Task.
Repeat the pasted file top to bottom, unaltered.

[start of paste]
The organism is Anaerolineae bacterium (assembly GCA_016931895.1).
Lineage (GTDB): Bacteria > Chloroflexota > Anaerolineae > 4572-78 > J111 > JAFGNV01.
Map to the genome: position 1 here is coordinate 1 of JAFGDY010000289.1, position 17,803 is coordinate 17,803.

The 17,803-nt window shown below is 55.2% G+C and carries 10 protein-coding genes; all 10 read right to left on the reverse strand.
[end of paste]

The organism is Anaerolineae bacterium (assembly GCA_016931895.1).
Lineage (GTDB): Bacteria > Chloroflexota > Anaerolineae > 4572-78 > J111 > JAFGNV01.
Map to the genome: position 1 here is coordinate 1 of JAFGDY010000289.1, position 17,803 is coordinate 17,803.

The 17,803-nt window shown below is 55.2% G+C and carries 10 protein-coding genes; all 10 read right to left on the reverse strand.